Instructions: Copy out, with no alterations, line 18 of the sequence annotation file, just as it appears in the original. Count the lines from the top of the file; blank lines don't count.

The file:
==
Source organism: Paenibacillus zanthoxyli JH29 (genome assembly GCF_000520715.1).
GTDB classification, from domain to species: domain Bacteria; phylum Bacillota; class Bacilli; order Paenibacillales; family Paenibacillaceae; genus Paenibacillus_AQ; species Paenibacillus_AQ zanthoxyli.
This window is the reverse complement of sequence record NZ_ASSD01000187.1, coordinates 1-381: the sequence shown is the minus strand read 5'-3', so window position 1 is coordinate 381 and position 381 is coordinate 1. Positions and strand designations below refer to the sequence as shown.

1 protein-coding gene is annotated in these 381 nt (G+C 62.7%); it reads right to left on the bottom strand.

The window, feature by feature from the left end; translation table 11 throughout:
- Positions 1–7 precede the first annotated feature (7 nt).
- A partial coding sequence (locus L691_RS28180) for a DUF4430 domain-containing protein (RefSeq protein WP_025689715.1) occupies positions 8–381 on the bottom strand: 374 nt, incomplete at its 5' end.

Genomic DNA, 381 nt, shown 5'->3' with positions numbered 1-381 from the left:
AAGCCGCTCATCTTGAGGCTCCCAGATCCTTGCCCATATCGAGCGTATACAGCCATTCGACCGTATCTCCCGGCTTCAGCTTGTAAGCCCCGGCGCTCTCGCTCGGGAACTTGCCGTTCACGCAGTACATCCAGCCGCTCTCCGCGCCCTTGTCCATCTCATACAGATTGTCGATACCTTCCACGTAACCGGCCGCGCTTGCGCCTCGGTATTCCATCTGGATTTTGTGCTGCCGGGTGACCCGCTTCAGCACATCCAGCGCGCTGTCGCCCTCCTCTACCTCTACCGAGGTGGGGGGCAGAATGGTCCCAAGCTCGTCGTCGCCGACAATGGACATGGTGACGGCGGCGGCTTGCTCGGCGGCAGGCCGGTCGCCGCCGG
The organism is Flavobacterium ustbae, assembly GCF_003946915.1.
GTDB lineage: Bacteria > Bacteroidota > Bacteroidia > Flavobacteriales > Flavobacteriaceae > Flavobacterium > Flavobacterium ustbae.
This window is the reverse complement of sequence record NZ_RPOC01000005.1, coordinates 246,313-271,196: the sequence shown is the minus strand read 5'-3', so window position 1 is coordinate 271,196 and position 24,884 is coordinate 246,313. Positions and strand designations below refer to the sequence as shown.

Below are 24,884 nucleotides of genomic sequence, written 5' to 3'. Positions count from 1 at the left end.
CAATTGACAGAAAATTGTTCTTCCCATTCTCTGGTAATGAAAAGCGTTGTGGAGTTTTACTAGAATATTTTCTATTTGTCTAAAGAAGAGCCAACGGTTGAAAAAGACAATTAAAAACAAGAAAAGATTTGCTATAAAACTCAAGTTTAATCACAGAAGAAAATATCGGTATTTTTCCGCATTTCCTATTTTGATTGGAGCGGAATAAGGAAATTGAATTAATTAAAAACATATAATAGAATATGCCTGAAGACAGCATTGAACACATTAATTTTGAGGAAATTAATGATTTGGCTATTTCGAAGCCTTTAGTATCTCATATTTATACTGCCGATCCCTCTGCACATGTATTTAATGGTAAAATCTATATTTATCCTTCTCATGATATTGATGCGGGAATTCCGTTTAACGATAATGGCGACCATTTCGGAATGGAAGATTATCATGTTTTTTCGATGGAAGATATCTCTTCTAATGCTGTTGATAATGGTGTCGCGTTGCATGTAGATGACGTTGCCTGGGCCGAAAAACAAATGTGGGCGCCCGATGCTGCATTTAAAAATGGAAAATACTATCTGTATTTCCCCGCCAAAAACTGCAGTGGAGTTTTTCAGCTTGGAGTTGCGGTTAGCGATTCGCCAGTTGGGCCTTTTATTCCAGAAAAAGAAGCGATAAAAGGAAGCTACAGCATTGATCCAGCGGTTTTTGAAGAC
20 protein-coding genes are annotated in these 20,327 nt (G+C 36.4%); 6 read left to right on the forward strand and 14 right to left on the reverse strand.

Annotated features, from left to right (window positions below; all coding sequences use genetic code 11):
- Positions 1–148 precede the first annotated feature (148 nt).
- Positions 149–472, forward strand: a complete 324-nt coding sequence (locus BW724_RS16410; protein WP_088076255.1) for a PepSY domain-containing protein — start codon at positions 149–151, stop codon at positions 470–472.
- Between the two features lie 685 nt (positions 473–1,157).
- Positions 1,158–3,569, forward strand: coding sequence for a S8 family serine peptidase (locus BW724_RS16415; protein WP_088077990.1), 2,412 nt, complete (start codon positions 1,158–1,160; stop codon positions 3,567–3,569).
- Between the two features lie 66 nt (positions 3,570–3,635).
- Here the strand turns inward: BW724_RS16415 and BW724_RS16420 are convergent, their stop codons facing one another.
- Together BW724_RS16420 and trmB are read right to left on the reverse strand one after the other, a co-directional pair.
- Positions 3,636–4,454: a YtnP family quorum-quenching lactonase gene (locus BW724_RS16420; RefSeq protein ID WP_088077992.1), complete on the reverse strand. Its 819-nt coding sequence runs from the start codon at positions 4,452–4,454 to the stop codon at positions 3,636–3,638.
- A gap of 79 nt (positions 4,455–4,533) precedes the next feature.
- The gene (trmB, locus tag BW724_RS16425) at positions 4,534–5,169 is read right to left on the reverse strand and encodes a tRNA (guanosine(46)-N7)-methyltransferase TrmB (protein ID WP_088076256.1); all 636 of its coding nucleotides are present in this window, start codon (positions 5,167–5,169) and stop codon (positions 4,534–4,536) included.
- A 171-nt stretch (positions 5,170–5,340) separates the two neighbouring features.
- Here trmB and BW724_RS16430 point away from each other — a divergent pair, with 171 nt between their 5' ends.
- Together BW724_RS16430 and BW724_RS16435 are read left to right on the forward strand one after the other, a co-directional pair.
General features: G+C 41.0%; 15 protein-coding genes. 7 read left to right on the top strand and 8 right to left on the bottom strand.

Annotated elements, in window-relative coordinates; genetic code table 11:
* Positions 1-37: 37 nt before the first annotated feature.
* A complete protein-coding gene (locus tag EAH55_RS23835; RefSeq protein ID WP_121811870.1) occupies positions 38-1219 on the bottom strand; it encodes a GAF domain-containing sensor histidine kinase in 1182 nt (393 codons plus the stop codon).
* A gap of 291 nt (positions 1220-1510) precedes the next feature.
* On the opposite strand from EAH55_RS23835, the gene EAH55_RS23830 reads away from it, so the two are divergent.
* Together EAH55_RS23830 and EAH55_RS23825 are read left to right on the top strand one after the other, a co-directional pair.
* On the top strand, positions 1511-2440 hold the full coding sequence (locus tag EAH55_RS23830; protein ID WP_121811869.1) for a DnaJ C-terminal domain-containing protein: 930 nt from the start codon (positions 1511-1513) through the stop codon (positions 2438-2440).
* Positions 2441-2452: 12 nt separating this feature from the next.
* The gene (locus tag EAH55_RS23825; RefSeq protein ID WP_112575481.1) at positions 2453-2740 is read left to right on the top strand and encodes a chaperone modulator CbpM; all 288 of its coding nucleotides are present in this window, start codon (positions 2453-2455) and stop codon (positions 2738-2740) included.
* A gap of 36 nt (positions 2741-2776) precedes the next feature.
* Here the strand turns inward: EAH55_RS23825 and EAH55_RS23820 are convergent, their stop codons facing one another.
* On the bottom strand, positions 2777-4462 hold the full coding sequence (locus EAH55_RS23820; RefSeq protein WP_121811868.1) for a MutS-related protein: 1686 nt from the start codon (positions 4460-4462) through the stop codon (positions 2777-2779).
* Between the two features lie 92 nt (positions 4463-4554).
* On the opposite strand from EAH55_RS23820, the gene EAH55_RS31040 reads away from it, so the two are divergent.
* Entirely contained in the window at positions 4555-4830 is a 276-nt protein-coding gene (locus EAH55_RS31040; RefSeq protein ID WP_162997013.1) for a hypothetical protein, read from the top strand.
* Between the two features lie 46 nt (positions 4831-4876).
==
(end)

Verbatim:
- Positions 149–472, forward strand: a complete 324-nt coding sequence (locus BW724_RS16410; protein WP_088076255.1) for a PepSY domain-containing protein — start codon at positions 149–151, stop codon at positions 470–472.